Ten days after he was hired, acting Mowrystown Police Chief Tyrone Sims has been fired.
Sims told The Times-Gazette late Thursday night that he had been terminated from his position earlier that evening. He was hired as acting chief Oct. 2.
Mowrystown Mayor Frank Terwilliger confirmed Friday that he had let Sims go. Asked why, Terwillger said, “No comment.”
The mayor said he has hired a new acting chief, but his phone went dead when he was asked who the new chief is.
Mowrystown Village Solicitor Fred Beery said that since Mowrystown Village Council had never appointed Sims as the regular chief, the mayor was within his legal rights to dismiss Sims. Beery said that if council had given its consent to hire Sims, then, under village rules, it would also have to give its consent for Sims to be fired.
Sims said he was terminated without cause. “There’s no reason whatsoever he should have terminated me,” Sims said. “…He came in and said, ‘I have to let you go,’ in front of all the other officers, with no prior warning.”
“I was the only one he let go.” Sims said later. “I asked if there was a reason and he said, ‘No, I don’t need a reason.’ … That took my livelihood – for nothing.”
Sims said that when he was hired as a regular village police officer on Aug. 17 of this year, he was the one who brought LIDAR – the camera used to clock and photograph speeding vehicles that has caused an uproar in Mowrystown – with him to the village. Sims said he has since been let go by Blue Line Solutions, the company that supplies Mowrystown’s single LIDAR camera.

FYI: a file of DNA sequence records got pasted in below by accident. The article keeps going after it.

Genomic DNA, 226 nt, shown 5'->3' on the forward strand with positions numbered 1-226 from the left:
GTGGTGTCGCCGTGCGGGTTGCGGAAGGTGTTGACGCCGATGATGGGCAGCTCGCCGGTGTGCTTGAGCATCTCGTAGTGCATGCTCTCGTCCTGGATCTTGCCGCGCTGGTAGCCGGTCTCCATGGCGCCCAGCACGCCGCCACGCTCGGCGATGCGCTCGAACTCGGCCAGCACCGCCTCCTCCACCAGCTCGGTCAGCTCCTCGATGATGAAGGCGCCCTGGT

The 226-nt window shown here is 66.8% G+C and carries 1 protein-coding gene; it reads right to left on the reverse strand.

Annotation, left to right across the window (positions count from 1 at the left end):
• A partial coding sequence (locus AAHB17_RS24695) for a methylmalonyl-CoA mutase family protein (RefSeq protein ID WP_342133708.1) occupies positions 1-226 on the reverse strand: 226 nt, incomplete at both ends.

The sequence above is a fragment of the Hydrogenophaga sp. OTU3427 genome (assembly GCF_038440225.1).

Terwilliger said at a village council meeting last month that the village of Mowrystown receives 60 percent of the money generated by tickets Blue Lion Solutions issues, and that the company receives 40 percent. He said that the LIDAR program was initiated to produce revenue to hire more officers in the village.
Others at the meeting said that more than 300 tickets were issued in the first month LIDAR was used. The cost of most of those tickets is in the $90 to $95 range, people at the meeting said.
Sims said that in the past he has also initiated LIDAR programs in Ripley, Higginsport, Wellsville in Columbiana County, Rutland in Meigs County and Attica in Seneca County.
Sims, who is African American, said that he experienced racism in Mowrystown. But he said he would be willing to work for the village again. He said he tried to help with a lot of issues other than speeding.
“Everything I have done I have tried to do right,” Sims said. “I’ve done good in that community.”
Reach Jeff Gilliland at 937-402-2522 or firstname.lastname@example.org.